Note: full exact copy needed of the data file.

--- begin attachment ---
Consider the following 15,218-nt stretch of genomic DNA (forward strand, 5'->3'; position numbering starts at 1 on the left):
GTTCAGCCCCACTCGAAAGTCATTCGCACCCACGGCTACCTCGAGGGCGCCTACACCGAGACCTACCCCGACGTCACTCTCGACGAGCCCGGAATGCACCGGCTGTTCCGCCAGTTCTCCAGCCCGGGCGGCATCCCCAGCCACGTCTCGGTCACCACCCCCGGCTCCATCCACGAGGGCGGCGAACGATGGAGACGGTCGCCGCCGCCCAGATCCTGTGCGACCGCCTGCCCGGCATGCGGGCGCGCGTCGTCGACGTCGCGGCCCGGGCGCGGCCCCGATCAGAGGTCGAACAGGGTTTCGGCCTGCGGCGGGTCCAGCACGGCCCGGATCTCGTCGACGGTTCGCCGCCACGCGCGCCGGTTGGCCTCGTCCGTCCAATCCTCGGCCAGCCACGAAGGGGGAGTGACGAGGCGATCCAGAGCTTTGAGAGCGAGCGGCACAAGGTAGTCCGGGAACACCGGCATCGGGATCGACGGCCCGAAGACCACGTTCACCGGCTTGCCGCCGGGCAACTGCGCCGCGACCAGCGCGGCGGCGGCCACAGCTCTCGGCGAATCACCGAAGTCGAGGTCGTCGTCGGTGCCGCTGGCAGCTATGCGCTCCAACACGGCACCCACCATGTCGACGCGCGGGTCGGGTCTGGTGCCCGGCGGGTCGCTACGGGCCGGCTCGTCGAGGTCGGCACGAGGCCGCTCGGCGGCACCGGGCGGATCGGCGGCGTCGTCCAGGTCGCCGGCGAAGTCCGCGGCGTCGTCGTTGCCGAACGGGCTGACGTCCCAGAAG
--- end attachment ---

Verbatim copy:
Consider the following 15,218-nt stretch of genomic DNA (forward strand, 5'->3'; position numbering starts at 1 on the left):
GTTCAGCCCCACTCGAAAGTCATTCGCACCCACGGCTACCTCGAGGGCGCCTACACCGAGACCTACCCCGACGTCACTCTCGACGAGCCCGGAATGCACCGGCTGTTCCGCCAGTTCTCCAGCCCGGGCGGCATCCCCAGCCACGTCTCGGTCACCACCCCCGGCTCCATCCACGAGGGCGGCGAACGATGGAGACGGTCGCCGCCGCCCAGATCCTGTGCGACCGCCTGCCCGGCATGCGGGCGCGCGTCGTCGACGTCGCGGCCCGGGCGCGGCCCCGATCAGAGGTCGAACAGGGTTTCGGCCTGCGGCGGGTCCAGCACGGCCCGGATCTCGTCGACGGTTCGCCGCCACGCGCGCCGGTTGGCCTCGTCCGTCCAATCCTCGGCCAGCCACGAAGGGGGAGTGACGAGGCGATCCAGAGCTTTGAGAGCGAGCGGCACAAGGTAGTCCGGGAACACCGGCATCGGGATCGACGGCCCGAAGACCACGTTCACCGGCTTGCCGCCGGGCAACTGCGCCGCGACCAGCGCGGCGGCGGCCACAGCTCTCGGCGAATCACCGAAGTCGAGGTCGTCGTCGGTGCCGCTGGCAGCTATGCGCTCCAACACGGCACCCACCATGTCGACGCGCGGGTCGGGTCTGGTGCCCGGCGGGTCGCTACGGGCCGGCTCGTCGAGGTCGGCACGAGGCCGCTCGGCGGCACCGGGCGGATCGGCGGCGTCGTCCAGGTCGCCGGCGAAGTCCGCGGCGTCGTCGTTGCCGAACGGGCTGACGTCCCAGAAG